Making positive change is not easy when 41 percent of students are not fluent in English and three-quarters of students qualify for federal poverty aid. But the school was making progress, said former assistant principal Anton.
Graduation rates were up, she said, as was the percentage of Spanish-speaking students who made the transition into English-only classes. The school also had established a program allowing students to pursue course work at an area college while still in high school. And, she insisted, there was no social promotion of students at Manual Arts.
But sources who supplied evidence to investigators contend that administrators were willing to cheat to make the school look better. Two staff members told the Weekly that they personally reviewed the records of graduating students whose folders indicated that they lacked the credentials to graduate. One staffer, who requested anonymity, said that in recent years hundreds of students were improperly allowed to graduate just because the principal said so. She first noticed the problem, she added, when she compared the list of actual graduates with the list of students eligible to graduate.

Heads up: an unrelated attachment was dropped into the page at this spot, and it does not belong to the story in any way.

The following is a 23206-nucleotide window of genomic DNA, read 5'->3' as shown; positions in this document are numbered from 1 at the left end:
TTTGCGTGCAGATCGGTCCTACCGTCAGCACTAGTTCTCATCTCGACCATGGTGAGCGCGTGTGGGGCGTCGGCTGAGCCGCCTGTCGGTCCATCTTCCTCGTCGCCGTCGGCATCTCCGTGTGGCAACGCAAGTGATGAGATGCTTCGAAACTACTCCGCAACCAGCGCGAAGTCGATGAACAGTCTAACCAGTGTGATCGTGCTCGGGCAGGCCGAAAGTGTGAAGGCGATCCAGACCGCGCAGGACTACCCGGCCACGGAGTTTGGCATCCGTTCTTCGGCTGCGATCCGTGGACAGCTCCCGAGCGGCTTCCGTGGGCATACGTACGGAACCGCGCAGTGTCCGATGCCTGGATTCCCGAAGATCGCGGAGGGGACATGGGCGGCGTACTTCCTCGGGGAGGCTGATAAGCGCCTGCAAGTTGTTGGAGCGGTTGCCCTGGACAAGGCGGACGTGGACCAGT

Another staff member, C-track English-department chair Curt Ullman, was willing to go on the record with what he saw. Specifically, he said that a staff member showed him files documenting the claim that unqualified students were graduating. Ullman said he inspected files of about 30 students. Each lacked the proper verification that the student had passed required proficiency tests covering such skills as math and writing. Such records, explained Ullman, receive a sticker with a unique serial number each time independent, outside graders give a passing grade to a student on a proficiency test. But these student records had initials instead of official stickers. Ullman could not say whether the irregularities were widespread.